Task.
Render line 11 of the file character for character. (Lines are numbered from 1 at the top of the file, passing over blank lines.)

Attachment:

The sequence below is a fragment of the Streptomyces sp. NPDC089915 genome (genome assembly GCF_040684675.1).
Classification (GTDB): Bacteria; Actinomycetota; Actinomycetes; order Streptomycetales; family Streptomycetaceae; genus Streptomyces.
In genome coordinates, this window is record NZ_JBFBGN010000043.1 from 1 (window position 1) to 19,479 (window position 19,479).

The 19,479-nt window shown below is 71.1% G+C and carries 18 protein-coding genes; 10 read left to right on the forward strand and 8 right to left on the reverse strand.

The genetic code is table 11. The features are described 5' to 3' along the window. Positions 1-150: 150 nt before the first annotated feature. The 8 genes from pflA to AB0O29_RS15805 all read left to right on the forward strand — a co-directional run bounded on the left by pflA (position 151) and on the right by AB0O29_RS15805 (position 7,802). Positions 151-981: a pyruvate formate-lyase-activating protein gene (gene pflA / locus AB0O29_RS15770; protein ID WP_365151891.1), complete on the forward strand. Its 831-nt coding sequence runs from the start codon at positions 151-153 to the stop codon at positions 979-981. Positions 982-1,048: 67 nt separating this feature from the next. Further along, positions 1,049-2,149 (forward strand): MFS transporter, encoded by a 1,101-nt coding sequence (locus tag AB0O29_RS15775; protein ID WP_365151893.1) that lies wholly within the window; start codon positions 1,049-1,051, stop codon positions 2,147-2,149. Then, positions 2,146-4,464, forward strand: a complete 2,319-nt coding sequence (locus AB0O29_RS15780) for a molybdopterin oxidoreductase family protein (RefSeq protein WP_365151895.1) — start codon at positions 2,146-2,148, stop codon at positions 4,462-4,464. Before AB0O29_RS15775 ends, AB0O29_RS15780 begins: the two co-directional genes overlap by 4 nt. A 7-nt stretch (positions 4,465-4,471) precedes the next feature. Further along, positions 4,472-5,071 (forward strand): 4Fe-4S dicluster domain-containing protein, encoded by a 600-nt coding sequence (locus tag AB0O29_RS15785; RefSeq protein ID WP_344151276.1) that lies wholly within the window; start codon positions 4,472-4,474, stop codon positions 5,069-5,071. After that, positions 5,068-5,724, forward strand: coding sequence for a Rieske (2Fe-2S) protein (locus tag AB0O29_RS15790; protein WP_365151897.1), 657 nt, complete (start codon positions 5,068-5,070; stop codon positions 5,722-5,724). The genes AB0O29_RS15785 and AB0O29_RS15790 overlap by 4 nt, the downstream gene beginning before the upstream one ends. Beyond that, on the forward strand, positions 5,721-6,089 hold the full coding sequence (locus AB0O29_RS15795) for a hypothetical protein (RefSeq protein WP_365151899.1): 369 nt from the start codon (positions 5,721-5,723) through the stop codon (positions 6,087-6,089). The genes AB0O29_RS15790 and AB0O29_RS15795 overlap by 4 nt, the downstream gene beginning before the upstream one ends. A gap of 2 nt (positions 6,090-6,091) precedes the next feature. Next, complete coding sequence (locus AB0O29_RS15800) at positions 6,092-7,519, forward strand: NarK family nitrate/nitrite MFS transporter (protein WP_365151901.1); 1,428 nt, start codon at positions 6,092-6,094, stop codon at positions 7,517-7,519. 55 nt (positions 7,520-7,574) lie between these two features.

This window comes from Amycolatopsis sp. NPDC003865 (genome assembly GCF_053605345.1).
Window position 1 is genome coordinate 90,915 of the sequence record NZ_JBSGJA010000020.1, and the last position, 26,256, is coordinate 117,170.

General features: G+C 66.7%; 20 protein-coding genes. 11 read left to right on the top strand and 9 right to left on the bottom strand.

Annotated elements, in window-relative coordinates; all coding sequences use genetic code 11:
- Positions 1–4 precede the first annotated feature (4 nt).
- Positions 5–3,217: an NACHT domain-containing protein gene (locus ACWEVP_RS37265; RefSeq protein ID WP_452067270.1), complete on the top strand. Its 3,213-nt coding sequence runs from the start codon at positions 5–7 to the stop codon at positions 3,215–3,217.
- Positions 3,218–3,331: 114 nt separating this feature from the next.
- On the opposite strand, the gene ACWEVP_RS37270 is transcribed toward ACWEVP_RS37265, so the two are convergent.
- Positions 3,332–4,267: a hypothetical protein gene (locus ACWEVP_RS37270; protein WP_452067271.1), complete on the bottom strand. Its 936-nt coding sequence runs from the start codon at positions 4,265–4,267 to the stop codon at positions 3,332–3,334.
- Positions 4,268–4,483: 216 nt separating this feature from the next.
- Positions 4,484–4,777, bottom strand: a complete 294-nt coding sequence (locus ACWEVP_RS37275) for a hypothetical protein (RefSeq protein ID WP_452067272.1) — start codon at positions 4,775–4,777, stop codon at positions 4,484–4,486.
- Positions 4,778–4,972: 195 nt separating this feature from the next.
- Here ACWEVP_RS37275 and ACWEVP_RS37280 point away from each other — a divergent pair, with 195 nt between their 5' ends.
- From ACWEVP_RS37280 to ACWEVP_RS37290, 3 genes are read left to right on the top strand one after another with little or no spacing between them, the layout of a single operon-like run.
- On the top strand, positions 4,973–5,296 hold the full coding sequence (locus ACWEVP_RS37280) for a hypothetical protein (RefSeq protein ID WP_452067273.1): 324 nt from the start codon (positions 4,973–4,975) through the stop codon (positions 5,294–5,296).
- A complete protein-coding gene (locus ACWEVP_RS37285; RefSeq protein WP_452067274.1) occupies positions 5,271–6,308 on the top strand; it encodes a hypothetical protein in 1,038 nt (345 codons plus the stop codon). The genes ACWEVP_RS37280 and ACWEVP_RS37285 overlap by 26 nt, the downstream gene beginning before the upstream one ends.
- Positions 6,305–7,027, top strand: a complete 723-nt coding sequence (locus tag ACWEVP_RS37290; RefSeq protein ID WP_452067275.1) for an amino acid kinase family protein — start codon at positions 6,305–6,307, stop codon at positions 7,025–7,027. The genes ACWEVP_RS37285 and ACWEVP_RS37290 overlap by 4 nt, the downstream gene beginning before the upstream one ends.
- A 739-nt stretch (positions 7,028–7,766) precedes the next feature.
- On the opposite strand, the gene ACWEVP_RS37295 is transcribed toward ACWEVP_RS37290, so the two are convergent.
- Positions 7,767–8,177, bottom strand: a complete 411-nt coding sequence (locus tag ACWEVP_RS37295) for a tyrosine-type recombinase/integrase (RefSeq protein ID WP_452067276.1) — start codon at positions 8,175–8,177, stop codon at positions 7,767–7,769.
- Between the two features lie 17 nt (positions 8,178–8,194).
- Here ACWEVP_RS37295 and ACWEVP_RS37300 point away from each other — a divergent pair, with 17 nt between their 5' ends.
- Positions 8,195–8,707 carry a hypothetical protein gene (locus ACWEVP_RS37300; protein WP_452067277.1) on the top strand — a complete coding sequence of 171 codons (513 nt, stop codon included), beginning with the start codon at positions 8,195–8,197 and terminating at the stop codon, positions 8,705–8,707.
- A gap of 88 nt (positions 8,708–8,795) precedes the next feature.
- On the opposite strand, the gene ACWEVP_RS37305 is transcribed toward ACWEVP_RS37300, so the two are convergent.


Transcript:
- Positions 5–3,217: an NACHT domain-containing protein gene (locus ACWEVP_RS37265; RefSeq protein ID WP_452067270.1), complete on the top strand. Its 3,213-nt coding sequence runs from the start codon at positions 5–7 to the stop codon at positions 3,215–3,217.